Working baseball spring training is a lot of work and a lot of long hours. But every now and then, you find some time to get out and have some fun. I had the chance to join a group of Major League Front Office members for a few games of bowling at the local Sarasota lanes.
To be quite honest, I have never been a great bowler. Not even on the WII video game system do I stand out as a top bowler among my peers. When I was in my early teens, I was with my friends Mark and Lenny, and we were once beaten by a seven year old bowling, while playing with bumpers! But something this night just felt right, and I knew I was in for a special game. During game three of the four game set I started off with a strike, and the magical game was on. After missing the spare in the second frame, I came back to pick up an easy spare on frame three. Then, from frames four through eight, I hit five straight strikes. I was in a grove, feeling it and not wanting to stop.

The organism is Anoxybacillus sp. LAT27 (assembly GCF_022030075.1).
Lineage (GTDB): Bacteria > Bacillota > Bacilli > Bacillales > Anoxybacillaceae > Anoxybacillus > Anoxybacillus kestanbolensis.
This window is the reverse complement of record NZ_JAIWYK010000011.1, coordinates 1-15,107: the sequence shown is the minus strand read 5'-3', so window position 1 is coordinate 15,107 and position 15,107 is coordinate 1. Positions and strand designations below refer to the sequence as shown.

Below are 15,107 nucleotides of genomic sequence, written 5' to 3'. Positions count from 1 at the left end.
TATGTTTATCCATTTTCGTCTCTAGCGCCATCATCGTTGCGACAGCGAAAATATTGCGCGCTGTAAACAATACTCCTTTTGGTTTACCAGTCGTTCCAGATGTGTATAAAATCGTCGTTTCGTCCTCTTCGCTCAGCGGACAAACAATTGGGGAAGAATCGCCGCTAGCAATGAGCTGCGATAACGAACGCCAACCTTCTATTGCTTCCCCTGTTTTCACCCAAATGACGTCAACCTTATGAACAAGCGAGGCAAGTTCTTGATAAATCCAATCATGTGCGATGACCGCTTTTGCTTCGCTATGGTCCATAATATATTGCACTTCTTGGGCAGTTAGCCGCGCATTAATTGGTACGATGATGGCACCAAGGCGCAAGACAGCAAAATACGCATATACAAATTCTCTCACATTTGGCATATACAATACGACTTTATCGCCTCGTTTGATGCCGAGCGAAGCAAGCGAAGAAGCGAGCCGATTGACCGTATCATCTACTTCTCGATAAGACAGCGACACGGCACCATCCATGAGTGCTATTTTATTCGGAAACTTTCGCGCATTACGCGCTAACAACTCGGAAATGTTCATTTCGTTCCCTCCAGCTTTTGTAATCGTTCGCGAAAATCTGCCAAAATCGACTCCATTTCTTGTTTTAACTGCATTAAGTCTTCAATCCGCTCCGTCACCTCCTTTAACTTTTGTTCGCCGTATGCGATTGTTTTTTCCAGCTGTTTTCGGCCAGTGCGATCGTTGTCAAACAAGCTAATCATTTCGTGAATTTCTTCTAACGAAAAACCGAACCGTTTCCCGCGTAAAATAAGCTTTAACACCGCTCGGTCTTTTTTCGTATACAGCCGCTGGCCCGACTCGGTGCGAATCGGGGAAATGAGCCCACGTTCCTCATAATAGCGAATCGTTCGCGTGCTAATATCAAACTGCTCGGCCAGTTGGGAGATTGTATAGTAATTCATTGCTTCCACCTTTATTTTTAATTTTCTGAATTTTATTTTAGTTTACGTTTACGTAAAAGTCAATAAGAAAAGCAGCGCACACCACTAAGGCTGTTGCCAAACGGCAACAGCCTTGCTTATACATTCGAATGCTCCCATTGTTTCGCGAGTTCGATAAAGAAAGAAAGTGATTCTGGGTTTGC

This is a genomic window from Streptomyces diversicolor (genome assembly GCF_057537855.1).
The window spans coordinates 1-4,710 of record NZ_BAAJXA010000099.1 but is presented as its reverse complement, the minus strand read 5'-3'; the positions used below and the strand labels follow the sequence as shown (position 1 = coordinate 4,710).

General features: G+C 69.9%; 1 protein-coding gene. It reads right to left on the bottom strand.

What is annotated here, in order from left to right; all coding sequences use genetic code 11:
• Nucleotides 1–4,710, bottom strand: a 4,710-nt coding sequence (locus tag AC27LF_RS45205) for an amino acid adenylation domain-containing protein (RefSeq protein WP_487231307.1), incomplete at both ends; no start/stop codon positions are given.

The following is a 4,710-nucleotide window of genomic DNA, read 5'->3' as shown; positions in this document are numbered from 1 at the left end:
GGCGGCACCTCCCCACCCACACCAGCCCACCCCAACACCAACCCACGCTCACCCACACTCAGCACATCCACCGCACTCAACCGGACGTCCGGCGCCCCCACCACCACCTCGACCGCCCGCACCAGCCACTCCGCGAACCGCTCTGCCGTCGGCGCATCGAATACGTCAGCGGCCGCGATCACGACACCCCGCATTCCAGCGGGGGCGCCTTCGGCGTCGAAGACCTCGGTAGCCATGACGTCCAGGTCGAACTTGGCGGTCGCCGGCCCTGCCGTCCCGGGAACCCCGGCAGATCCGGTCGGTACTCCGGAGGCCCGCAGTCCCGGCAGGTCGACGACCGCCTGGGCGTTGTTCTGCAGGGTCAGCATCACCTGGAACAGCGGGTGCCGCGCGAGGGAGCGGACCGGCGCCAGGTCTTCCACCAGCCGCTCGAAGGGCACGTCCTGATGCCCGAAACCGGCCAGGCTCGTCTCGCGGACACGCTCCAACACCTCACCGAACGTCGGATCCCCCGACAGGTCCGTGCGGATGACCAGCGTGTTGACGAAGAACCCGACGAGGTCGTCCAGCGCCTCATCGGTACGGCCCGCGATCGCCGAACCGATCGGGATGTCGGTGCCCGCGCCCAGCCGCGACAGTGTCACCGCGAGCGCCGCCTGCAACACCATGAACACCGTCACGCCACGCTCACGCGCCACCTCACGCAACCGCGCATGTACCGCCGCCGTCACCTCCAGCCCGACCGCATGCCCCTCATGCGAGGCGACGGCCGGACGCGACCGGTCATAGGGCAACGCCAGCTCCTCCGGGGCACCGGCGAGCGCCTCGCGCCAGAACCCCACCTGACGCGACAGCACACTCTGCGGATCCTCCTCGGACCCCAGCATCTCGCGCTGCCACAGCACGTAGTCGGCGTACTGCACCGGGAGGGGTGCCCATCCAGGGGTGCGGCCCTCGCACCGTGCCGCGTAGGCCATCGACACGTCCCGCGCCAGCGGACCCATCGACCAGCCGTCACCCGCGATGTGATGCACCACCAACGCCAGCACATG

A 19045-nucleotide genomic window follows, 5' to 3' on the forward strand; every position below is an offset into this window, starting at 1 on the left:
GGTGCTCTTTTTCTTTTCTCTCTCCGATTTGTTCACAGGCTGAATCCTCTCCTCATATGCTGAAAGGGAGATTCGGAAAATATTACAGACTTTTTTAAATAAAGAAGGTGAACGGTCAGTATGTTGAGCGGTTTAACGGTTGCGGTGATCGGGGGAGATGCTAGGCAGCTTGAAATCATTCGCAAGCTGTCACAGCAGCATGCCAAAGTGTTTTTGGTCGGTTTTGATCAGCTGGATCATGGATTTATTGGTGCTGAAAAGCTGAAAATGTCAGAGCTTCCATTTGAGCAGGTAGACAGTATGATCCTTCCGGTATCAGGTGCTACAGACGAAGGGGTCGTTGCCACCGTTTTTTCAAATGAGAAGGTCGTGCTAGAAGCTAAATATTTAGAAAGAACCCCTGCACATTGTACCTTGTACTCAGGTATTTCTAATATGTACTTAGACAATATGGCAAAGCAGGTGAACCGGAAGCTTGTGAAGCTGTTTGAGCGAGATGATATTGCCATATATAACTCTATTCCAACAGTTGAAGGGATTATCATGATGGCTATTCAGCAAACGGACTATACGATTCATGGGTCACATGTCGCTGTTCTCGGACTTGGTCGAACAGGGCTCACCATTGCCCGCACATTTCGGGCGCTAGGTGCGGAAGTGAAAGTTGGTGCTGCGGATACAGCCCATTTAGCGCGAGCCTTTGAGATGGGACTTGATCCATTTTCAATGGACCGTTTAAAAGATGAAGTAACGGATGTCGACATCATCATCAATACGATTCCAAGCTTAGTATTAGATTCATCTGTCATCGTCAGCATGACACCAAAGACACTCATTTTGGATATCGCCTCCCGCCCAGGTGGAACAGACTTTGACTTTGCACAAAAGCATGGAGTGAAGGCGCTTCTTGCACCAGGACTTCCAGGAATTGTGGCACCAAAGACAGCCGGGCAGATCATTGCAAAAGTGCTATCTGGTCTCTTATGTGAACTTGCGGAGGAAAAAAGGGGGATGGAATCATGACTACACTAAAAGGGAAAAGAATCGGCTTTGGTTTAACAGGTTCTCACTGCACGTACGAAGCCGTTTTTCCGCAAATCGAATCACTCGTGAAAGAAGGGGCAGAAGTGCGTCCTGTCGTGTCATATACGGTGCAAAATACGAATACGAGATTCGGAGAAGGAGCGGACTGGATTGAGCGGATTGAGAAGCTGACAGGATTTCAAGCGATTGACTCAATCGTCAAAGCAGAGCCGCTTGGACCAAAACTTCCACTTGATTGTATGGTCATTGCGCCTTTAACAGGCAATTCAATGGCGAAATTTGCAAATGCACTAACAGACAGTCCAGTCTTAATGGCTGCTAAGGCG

During the streak of strikes I felt like a pitcher in the middle of a no hitter, as I knew everyone was staring, but no one wanted to say much. In the back of my mind, all I could think of was to finish strong and collect my first ever 200 game. In all came to a crashing halt as I picked up seven pins on a split on frame nine. I went for something crazy, and got nothing on the next roll. Frame ten was just as bad as I picked up another seven split. I did the math and knew that I had to spare the final frame for a 200 game, so I went for it all, and failed.
I received a bunch of high fives for my 196 game, and for some reason, instead of being thrilled, I was mad at myself for not getting the 200, even though this was by far my best game ever. As I was taught years ago by Coach Huggins, I am “never satisfied.”
In the end, I was very pleased with my four games overall, averaging over 141 pins. My team won the overall pin count 1,779 to 1,456 in a four game sweep. I can already tell that I will be a little sore in the next few days.
Hey Mr. Garfield, you ready for a game??
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by Yogi Berra managing the Mets in 1973